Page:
"We are very frustrated over the lack of any action to find the child soldiers, who are in dire need of rehabilitation," activist Sanjaya Aryal, a member of the Children Associated with Armed Forces and Groups (CAAFAG) task force, told IRIN in the capital, Kathmandu.
CAAFAG comprises over 14 local and international child agencies advocating the release and rehabilitation of child soldiers.
Aryal said there was substantial evidence of child soldiers still being sheltered inside various Maoist cantonment sites all around the country but rights groups face difficulty getting information about these children.
Following the signing of a historic peace accord in November 2006 between the Maoist rebels and Nepalese government, the decade-long armed conflict came to an end and one of the key agreements in the peace process was to release child soldiers from the Maoists' army and militia groups.
But child rights defenders say that most of those children categorised as CAAFAG have not been released by the Maoists.
The Maoist leaders, however, denied there were any child soldiers among their units.
Activists are now pinning their last hopes on the second phase of arms registration, supervised by the United Nations Mission in Nepal (UNMIN), which they hope will confirm CAAFAG's charges by next month.
No free access to Maoist areas
The crucial problem for the activists is a lack of data due to the Maoists' unwillingness to allow them free access to their cantonments, children's rights activists say.
"The second phase of arms registration is the key to finding the child soldiers, and releasing and protecting them," Durga Khadka, chief of the Child Protection Unit of the National Human Rights Commission (NHRC), told IRIN.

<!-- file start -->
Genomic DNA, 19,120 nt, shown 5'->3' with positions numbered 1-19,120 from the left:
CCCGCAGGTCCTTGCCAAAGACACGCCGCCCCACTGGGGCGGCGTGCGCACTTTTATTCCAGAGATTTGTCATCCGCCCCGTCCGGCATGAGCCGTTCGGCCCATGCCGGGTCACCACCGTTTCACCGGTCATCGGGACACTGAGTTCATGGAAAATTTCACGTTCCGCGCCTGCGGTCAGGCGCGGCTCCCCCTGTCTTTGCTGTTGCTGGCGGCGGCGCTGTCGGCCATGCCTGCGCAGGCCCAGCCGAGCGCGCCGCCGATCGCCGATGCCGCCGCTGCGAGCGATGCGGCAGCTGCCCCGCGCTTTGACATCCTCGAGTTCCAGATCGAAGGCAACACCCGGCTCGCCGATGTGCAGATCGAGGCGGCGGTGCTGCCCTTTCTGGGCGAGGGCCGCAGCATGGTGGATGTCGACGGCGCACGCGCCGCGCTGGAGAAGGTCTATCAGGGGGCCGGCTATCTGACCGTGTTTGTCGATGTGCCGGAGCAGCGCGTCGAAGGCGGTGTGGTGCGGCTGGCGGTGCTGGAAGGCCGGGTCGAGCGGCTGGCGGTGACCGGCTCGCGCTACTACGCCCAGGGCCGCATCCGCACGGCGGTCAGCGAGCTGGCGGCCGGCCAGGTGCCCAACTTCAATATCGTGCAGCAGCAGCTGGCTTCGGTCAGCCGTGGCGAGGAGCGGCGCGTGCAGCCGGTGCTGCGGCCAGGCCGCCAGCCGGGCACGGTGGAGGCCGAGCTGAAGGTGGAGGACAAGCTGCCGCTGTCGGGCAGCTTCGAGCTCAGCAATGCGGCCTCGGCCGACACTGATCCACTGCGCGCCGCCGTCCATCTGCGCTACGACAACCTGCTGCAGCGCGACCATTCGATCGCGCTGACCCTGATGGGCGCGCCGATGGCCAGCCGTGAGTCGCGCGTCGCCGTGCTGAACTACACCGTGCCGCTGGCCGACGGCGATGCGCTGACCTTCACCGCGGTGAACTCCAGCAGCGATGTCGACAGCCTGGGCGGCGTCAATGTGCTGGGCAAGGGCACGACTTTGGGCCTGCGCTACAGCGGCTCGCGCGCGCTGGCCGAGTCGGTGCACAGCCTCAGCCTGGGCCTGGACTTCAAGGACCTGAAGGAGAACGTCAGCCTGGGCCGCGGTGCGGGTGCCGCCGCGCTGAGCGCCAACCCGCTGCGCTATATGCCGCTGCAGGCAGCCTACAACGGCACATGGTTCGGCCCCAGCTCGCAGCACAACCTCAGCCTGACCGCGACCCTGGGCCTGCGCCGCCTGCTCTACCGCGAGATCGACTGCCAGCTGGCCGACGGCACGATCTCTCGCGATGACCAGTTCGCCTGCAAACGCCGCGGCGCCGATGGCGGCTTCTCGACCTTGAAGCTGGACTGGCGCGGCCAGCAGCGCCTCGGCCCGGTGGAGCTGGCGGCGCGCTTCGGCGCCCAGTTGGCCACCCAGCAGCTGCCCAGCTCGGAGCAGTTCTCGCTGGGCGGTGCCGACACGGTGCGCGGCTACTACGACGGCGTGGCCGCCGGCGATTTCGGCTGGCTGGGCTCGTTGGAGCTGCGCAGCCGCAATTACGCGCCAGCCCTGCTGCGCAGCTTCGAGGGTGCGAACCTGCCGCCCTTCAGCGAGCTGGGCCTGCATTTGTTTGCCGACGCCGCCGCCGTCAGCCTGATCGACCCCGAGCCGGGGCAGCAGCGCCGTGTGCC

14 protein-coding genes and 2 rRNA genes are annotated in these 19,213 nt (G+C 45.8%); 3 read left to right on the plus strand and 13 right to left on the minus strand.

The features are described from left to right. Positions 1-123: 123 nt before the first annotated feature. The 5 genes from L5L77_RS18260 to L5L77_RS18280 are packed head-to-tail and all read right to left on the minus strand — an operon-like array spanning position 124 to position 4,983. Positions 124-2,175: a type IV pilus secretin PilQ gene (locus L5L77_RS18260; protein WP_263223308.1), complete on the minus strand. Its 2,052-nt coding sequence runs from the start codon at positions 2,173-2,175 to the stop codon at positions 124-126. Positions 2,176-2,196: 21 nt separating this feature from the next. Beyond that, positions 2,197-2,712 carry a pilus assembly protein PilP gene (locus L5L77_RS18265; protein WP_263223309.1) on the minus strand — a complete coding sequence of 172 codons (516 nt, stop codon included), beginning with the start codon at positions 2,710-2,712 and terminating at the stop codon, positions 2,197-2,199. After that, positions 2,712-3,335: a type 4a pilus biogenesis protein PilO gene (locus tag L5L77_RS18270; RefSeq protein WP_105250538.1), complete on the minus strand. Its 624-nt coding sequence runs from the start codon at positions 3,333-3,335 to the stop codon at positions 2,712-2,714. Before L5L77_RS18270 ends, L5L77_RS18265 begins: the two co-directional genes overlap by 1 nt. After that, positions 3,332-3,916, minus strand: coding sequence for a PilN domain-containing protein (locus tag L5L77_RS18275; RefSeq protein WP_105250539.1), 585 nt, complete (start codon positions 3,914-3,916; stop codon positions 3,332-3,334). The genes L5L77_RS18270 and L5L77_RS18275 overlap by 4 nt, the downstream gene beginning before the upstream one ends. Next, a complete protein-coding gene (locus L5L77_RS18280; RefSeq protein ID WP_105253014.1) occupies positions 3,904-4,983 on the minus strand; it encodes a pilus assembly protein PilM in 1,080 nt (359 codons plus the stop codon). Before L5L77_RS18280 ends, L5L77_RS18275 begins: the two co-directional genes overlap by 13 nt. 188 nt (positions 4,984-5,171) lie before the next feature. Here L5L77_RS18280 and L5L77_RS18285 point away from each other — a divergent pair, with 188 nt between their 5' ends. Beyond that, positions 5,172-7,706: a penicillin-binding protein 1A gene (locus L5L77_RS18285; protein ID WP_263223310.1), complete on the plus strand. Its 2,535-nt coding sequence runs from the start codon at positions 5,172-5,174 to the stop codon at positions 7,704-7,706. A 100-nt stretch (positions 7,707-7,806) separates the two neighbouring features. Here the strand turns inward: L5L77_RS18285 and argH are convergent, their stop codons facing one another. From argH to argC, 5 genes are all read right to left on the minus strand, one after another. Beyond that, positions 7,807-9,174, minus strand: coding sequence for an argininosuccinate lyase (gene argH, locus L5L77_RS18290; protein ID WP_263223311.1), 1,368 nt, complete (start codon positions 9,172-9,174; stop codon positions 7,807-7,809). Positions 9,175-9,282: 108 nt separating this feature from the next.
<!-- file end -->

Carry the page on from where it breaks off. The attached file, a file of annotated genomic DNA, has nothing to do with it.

Khadka said her organisation found a large number of child soldiers during their monitoring mission in December in nearly five Maoist cantonments. The population of child soldiers may have barely reduced, given that they are still being used in several Maoist activities, she added.
Maoist youth wing
Now another major concern is that child soldiers are being used in the political activities of the Maoists especially following the formation of their Young Communist League (YCL), a recently formed Maoist youth wing, in which many members are said to be under 18, including former child soldiers, according to local child rights protection NGOs.
"If these children are not released by the Maoists, they could never get the chance of ever starting their lives as children but end up being misused by political parties," said Tarak Dhital, an activist from Child Workers in Nepal, a local NGO working on the protection of children.
Dhital added that with the approach of the national elections for the Constituent Assembly (CA) in the country they could be used for political campaigns and might never be rehabilitated and reintegrated.
"We will not stop our campaigns until these children are found, rehabilitated and sent back to their families," added Dhital, who is also member of the CAAFAG task force.